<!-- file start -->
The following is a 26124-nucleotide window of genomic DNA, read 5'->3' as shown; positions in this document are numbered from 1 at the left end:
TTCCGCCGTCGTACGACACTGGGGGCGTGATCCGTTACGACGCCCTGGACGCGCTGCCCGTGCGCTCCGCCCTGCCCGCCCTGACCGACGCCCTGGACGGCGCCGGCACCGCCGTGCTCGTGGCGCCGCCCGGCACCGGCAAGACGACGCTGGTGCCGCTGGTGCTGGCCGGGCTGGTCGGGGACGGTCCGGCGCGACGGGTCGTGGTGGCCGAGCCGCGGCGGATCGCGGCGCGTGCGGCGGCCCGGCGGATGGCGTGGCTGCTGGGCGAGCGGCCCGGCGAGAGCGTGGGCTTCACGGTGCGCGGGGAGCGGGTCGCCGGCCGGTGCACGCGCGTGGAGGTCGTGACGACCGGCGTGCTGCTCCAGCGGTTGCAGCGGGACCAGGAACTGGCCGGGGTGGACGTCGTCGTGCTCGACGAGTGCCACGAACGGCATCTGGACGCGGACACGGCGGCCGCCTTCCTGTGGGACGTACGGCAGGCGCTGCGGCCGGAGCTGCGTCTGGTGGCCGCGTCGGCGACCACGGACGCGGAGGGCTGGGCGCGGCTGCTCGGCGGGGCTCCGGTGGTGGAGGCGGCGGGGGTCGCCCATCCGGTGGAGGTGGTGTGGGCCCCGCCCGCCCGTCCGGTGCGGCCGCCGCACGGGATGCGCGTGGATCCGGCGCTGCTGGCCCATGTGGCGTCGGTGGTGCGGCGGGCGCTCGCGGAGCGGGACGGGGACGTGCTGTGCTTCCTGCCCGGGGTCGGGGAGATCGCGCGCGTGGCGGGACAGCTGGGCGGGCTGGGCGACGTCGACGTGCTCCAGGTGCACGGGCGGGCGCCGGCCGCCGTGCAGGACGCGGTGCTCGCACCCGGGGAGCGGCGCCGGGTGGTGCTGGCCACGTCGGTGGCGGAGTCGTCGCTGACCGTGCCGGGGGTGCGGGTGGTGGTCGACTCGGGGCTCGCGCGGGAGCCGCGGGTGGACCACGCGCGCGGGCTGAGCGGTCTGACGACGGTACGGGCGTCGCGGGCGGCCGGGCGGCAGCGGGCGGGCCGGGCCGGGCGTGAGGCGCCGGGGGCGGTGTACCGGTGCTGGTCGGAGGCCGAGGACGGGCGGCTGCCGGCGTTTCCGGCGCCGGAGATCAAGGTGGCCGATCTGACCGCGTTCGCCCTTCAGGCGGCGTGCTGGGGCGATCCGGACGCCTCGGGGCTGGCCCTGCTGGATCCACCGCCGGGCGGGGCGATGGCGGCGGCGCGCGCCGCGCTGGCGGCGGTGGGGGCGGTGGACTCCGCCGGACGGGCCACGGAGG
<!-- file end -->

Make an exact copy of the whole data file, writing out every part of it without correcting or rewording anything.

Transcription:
The following is a 26124-nucleotide window of genomic DNA, read 5'->3' as shown; positions in this document are numbered from 1 at the left end:
TTCCGCCGTCGTACGACACTGGGGGCGTGATCCGTTACGACGCCCTGGACGCGCTGCCCGTGCGCTCCGCCCTGCCCGCCCTGACCGACGCCCTGGACGGCGCCGGCACCGCCGTGCTCGTGGCGCCGCCCGGCACCGGCAAGACGACGCTGGTGCCGCTGGTGCTGGCCGGGCTGGTCGGGGACGGTCCGGCGCGACGGGTCGTGGTGGCCGAGCCGCGGCGGATCGCGGCGCGTGCGGCGGCCCGGCGGATGGCGTGGCTGCTGGGCGAGCGGCCCGGCGAGAGCGTGGGCTTCACGGTGCGCGGGGAGCGGGTCGCCGGCCGGTGCACGCGCGTGGAGGTCGTGACGACCGGCGTGCTGCTCCAGCGGTTGCAGCGGGACCAGGAACTGGCCGGGGTGGACGTCGTCGTGCTCGACGAGTGCCACGAACGGCATCTGGACGCGGACACGGCGGCCGCCTTCCTGTGGGACGTACGGCAGGCGCTGCGGCCGGAGCTGCGTCTGGTGGCCGCGTCGGCGACCACGGACGCGGAGGGCTGGGCGCGGCTGCTCGGCGGGGCTCCGGTGGTGGAGGCGGCGGGGGTCGCCCATCCGGTGGAGGTGGTGTGGGCCCCGCCCGCCCGTCCGGTGCGGCCGCCGCACGGGATGCGCGTGGATCCGGCGCTGCTGGCCCATGTGGCGTCGGTGGTGCGGCGGGCGCTCGCGGAGCGGGACGGGGACGTGCTGTGCTTCCTGCCCGGGGTCGGGGAGATCGCGCGCGTGGCGGGACAGCTGGGCGGGCTGGGCGACGTCGACGTGCTCCAGGTGCACGGGCGGGCGCCGGCCGCCGTGCAGGACGCGGTGCTCGCACCCGGGGAGCGGCGCCGGGTGGTGCTGGCCACGTCGGTGGCGGAGTCGTCGCTGACCGTGCCGGGGGTGCGGGTGGTGGTCGACTCGGGGCTCGCGCGGGAGCCGCGGGTGGACCACGCGCGCGGGCTGAGCGGTCTGACGACGGTACGGGCGTCGCGGGCGGCCGGGCGGCAGCGGGCGGGCCGGGCCGGGCGTGAGGCGCCGGGGGCGGTGTACCGGTGCTGGTCGGAGGCCGAGGACGGGCGGCTGCCGGCGTTTCCGGCGCCGGAGATCAAGGTGGCCGATCTGACCGCGTTCGCCCTTCAGGCGGCGTGCTGGGGCGATCCGGACGCCTCGGGGCTGGCCCTGCTGGATCCACCGCCGGGCGGGGCGATGGCGGCGGCGCGCGCCGCGCTGGCGGCGGTGGGGGCGGTGGACTCCGCCGGACGGGCCACGGAGG